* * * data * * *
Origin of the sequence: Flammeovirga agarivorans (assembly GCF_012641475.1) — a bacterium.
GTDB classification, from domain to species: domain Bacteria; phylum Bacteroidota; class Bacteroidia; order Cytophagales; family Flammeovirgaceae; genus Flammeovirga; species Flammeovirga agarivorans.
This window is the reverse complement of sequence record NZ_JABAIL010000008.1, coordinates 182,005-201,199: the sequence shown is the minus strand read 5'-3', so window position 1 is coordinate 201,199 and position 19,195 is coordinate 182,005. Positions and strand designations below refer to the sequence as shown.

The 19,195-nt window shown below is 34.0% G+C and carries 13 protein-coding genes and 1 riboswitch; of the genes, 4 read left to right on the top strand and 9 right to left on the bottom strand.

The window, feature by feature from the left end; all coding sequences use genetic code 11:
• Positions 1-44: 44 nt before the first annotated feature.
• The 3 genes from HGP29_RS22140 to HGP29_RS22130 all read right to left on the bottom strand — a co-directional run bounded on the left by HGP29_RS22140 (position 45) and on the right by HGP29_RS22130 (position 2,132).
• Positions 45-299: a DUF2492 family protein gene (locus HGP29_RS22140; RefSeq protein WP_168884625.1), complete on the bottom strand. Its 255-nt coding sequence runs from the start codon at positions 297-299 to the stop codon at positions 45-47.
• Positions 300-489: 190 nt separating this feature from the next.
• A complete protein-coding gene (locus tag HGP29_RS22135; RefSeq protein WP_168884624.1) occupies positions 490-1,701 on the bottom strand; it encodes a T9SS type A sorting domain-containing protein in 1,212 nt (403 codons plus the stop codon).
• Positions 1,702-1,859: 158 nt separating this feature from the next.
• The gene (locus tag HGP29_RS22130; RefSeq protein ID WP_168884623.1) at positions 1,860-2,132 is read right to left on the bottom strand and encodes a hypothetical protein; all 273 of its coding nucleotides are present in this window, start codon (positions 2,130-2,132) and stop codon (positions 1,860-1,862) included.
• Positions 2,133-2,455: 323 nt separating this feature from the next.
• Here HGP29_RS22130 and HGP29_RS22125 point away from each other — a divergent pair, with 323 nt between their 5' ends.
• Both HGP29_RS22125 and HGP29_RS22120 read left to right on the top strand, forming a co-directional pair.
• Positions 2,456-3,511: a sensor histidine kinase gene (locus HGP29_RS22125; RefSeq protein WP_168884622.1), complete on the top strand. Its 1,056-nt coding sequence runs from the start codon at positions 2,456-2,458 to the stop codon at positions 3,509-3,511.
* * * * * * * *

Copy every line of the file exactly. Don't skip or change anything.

Origin of the sequence: Flammeovirga agarivorans (assembly GCF_012641475.1) — a bacterium.
GTDB classification, from domain to species: domain Bacteria; phylum Bacteroidota; class Bacteroidia; order Cytophagales; family Flammeovirgaceae; genus Flammeovirga; species Flammeovirga agarivorans.
This window is the reverse complement of sequence record NZ_JABAIL010000008.1, coordinates 182,005-201,199: the sequence shown is the minus strand read 5'-3', so window position 1 is coordinate 201,199 and position 19,195 is coordinate 182,005. Positions and strand designations below refer to the sequence as shown.

The 19,195-nt window shown below is 34.0% G+C and carries 13 protein-coding genes and 1 riboswitch; of the genes, 4 read left to right on the top strand and 9 right to left on the bottom strand.

The window, feature by feature from the left end; all coding sequences use genetic code 11:
• Positions 1-44: 44 nt before the first annotated feature.
• The 3 genes from HGP29_RS22140 to HGP29_RS22130 all read right to left on the bottom strand — a co-directional run bounded on the left by HGP29_RS22140 (position 45) and on the right by HGP29_RS22130 (position 2,132).
• Positions 45-299: a DUF2492 family protein gene (locus HGP29_RS22140; RefSeq protein WP_168884625.1), complete on the bottom strand. Its 255-nt coding sequence runs from the start codon at positions 297-299 to the stop codon at positions 45-47.
• Positions 300-489: 190 nt separating this feature from the next.
• A complete protein-coding gene (locus tag HGP29_RS22135; RefSeq protein WP_168884624.1) occupies positions 490-1,701 on the bottom strand; it encodes a T9SS type A sorting domain-containing protein in 1,212 nt (403 codons plus the stop codon).
• Positions 1,702-1,859: 158 nt separating this feature from the next.
• The gene (locus tag HGP29_RS22130; RefSeq protein ID WP_168884623.1) at positions 1,860-2,132 is read right to left on the bottom strand and encodes a hypothetical protein; all 273 of its coding nucleotides are present in this window, start codon (positions 2,130-2,132) and stop codon (positions 1,860-1,862) included.
• Positions 2,133-2,455: 323 nt separating this feature from the next.
• Here HGP29_RS22130 and HGP29_RS22125 point away from each other — a divergent pair, with 323 nt between their 5' ends.
• Both HGP29_RS22125 and HGP29_RS22120 read left to right on the top strand, forming a co-directional pair.
• Positions 2,456-3,511: a sensor histidine kinase gene (locus HGP29_RS22125; RefSeq protein WP_168884622.1), complete on the top strand. Its 1,056-nt coding sequence runs from the start codon at positions 2,456-2,458 to the stop codon at positions 3,509-3,511.